Vitamin K2

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Vitamin K2 or menaquinone (/ˌmɛnəˈkwɪnn/) is one of three types of vitamin K, the other two being Vitamin K1 (phylloquinone) and K3 (menadione). K2 is a bacterial product and is usually found in fermented foods or animal products.[1]

There are nine chemical variants of Vitamin K2, determined by number of isoprenyl units in their side chains. The most common in the human diet is the short-chain MK-4, which is usually produced by bacterial conversion of Vitamin K1, and is commonly found in animal products. Long-chain menaquinones include MK-7, MK-8 and MK-9 and are more predominant in fermented foods such as natto. Longer-chain menaquinones (MK-10 to MK-13) are produced by anaerobic bacteria in the colon, but they are not well absorbed and have little biological function.[1]

When there are no isoprenyl side chain units, the remaining molecule is vitamin K3. This can only be manufactured synthetically, and is used in animal feed. It was formerly given to premature infants, but due to inadvertent toxicity in the form of hemolytic anemia and jaundice, it is no longer used for this purpose.[1]


Vitamin K2, the main storage form in animals, has several subtypes, which differ in isoprenoid chain length. These vitamin K2 homologues are called menaquinones, and are characterized by the number of isoprenoid residues in their side chains. Menaquinones are abbreviated MK-n, where M stands for menaquinone, the K stands for vitamin K, and the n represents the number of isoprenoid side chain residues. For example, menaquinone-4 (abbreviated MK-4) has four isoprene residues in its side chain. Menaquinone-4 (also known as menatetrenone from its four isoprene residues) is the most common type of vitamin K2 in animal products since MK-4 is normally synthesized from vitamin K1 in certain animal tissues (arterial walls, pancreas, and testes) by replacement of the phytyl tail with an unsaturated geranylgeranyl tail containing four isoprene units, thus yielding menaquinone-4. This homolog of vitamin K2 may have enzyme functions distinct from those of vitamin K1.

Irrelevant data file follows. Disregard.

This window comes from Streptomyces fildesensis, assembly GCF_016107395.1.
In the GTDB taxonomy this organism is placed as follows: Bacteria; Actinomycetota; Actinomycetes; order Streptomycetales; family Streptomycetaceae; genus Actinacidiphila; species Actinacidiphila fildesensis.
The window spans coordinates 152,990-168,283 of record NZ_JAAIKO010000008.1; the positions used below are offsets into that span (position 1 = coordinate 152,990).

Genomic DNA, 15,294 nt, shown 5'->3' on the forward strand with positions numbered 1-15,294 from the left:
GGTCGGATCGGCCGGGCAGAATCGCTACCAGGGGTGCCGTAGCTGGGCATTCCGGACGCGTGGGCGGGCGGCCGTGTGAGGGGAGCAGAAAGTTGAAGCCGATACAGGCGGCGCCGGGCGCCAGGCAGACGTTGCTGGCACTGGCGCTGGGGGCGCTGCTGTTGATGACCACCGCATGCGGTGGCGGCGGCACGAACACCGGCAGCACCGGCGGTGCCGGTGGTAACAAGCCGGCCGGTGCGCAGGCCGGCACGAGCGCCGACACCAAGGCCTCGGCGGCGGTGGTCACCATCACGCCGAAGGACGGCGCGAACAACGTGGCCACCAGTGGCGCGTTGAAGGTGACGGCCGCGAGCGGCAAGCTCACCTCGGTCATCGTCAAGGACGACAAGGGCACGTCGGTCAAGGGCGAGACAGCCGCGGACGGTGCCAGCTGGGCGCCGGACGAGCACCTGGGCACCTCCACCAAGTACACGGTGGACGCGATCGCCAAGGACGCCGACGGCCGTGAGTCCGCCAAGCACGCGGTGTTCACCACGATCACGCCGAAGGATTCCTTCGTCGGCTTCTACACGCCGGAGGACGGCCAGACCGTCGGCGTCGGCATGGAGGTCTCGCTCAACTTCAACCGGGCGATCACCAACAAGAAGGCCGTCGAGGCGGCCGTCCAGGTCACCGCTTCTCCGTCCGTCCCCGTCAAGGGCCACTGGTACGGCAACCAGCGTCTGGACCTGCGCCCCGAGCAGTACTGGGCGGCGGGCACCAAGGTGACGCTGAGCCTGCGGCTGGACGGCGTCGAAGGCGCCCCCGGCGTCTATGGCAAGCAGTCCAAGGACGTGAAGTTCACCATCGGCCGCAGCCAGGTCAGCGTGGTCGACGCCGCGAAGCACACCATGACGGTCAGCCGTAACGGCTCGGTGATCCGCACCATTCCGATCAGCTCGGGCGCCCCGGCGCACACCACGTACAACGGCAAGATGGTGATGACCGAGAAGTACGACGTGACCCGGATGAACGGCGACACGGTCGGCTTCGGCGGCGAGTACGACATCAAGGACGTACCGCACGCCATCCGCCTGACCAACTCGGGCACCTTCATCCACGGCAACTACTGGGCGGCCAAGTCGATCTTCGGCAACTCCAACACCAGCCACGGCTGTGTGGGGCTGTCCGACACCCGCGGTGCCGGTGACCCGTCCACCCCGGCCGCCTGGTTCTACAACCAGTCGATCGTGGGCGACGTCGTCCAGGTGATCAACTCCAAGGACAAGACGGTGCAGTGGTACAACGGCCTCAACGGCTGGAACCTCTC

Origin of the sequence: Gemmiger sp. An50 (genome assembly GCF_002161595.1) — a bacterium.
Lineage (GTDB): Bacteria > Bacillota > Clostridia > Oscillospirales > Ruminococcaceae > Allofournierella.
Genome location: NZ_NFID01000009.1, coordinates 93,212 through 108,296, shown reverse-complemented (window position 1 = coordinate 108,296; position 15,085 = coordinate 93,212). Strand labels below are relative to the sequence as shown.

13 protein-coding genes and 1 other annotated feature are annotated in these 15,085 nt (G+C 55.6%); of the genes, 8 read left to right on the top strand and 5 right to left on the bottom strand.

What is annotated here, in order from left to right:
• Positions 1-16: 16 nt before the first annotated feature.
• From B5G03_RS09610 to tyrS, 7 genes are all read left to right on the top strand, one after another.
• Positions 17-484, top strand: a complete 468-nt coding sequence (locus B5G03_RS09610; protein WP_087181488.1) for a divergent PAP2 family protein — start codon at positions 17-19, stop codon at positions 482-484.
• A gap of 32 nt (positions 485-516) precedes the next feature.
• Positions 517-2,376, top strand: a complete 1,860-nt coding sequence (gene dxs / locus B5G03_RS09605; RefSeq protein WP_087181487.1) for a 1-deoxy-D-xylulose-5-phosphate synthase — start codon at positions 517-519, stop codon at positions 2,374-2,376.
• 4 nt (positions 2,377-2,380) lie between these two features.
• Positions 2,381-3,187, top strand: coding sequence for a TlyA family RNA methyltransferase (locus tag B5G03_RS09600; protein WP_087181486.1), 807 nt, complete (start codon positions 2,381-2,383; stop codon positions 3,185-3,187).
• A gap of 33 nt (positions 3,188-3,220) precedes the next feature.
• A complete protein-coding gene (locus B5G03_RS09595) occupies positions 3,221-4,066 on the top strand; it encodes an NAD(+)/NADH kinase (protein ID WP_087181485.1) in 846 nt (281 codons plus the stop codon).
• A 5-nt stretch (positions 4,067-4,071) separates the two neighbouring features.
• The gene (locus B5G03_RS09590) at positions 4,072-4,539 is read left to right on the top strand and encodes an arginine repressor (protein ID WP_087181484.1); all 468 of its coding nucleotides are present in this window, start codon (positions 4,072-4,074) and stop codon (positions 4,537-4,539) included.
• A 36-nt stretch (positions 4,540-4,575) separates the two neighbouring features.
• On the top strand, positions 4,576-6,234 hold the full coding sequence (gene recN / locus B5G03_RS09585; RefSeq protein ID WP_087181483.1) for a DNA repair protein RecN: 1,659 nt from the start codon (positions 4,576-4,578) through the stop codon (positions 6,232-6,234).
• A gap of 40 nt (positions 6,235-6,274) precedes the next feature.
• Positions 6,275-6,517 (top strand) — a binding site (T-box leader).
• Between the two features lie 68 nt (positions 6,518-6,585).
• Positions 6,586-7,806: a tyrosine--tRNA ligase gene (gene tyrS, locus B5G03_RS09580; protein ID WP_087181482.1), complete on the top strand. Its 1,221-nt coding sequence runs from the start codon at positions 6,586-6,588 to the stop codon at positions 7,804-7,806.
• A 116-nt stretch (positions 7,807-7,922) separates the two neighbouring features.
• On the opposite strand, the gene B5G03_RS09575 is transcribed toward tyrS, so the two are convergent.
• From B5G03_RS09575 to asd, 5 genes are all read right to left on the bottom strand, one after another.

MK-7 and other long-chain menaquinones are different from MK-4 in that they are not produced by human tissue. MK-7 may be converted from phylloquinone (K1) in the colon by Escherichia coli bacteria.[2] However, these menaquinones synthesized by bacteria in the gut appear to contribute minimally to overall vitamin K status.[3][4] MK-4 and MK-7 are both found in the United States in dietary supplements for bone health.

The U.S. Food and Drug Administration (FDA) has not approved any form of vitamin K for the prevention or treatment of osteoporosis. MK-4 (45 mg daily) has been approved by the Ministry of Health in Japan since 1995 for the prevention and treatment of osteoporosis.[5]

All K vitamins are similar in structure: they share a "quinone" ring, but differ in the length and degree of saturation of the carbon tail and the number of repeating isoprene units in the "side chain".[6][full citation needed] The number of repeating units is indicated in the name of the particular menaquinone (e.g., MK-4 means that four isoprene units are repeated in the carbon tail). The chain length influences lipid solubility and thus transport to different target tissues.

Vitamin K structures. MK-4 and MK-7 are both subtypes of K2.

Mechanism of action[edit]

The mechanism of action of vitamin K2 is similar to vitamin K1. K vitamins were first recognized as a factor required for coagulation, but the functions performed by this vitamin group were revealed to be much more complex. K vitamins play an essential role as cofactor for the enzyme γ-glutamyl carboxylase, which is involved in vitamin K-dependent carboxylation of the gla domain in "Gla proteins" (i.e., in conversion of peptide-bound glutamic acid (Glu) to γ-carboxy glutamic acid (Gla) in these proteins).